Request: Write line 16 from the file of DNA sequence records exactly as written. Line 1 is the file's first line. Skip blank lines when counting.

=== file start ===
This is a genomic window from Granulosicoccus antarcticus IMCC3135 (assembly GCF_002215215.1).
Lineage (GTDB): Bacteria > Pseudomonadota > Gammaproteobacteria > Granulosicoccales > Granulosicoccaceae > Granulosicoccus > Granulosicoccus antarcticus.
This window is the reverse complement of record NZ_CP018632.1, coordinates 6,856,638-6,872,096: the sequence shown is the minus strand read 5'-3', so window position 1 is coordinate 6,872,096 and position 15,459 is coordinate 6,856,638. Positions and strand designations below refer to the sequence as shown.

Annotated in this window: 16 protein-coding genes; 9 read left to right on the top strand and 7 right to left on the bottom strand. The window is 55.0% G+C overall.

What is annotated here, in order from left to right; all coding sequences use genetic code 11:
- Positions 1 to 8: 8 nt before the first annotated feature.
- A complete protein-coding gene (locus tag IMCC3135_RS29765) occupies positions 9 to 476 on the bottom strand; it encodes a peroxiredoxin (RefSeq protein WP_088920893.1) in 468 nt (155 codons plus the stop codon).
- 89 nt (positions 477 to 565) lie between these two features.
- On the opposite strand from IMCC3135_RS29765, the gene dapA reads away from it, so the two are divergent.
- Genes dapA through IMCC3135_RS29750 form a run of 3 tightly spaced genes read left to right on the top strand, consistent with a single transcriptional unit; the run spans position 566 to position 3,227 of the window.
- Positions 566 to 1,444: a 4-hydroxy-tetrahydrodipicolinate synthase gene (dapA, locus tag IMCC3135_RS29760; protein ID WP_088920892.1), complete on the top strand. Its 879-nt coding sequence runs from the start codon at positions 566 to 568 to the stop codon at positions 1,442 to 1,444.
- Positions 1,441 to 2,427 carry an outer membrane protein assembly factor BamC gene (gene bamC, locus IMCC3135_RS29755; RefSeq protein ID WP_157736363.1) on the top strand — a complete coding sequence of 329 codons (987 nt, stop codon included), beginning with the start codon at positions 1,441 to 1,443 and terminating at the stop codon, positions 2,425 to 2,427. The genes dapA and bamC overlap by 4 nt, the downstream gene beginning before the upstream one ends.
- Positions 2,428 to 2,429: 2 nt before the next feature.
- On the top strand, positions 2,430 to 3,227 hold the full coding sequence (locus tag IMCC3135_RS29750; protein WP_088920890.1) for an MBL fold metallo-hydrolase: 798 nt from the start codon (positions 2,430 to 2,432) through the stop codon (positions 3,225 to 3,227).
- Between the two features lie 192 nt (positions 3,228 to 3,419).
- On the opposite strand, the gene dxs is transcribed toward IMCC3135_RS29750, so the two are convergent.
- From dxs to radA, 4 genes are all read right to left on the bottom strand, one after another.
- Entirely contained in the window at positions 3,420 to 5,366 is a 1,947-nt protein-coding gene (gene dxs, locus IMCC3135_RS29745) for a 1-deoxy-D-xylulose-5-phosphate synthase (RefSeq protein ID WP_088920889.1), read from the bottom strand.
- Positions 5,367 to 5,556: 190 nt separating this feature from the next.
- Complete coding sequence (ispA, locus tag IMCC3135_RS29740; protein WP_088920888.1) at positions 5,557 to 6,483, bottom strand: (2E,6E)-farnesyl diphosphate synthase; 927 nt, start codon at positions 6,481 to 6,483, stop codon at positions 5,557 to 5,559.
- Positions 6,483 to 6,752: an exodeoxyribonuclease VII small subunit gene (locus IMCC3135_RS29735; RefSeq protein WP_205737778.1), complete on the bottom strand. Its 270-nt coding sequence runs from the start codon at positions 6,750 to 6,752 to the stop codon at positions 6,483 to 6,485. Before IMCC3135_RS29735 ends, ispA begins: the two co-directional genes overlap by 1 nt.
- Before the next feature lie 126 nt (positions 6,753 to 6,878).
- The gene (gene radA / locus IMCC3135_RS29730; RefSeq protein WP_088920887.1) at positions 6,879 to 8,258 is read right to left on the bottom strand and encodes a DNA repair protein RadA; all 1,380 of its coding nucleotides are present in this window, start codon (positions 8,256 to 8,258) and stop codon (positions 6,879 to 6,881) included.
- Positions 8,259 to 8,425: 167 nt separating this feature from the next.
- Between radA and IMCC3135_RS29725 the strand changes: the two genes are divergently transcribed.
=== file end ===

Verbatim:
- On the opposite strand, the gene dxs is transcribed toward IMCC3135_RS29750, so the two are convergent.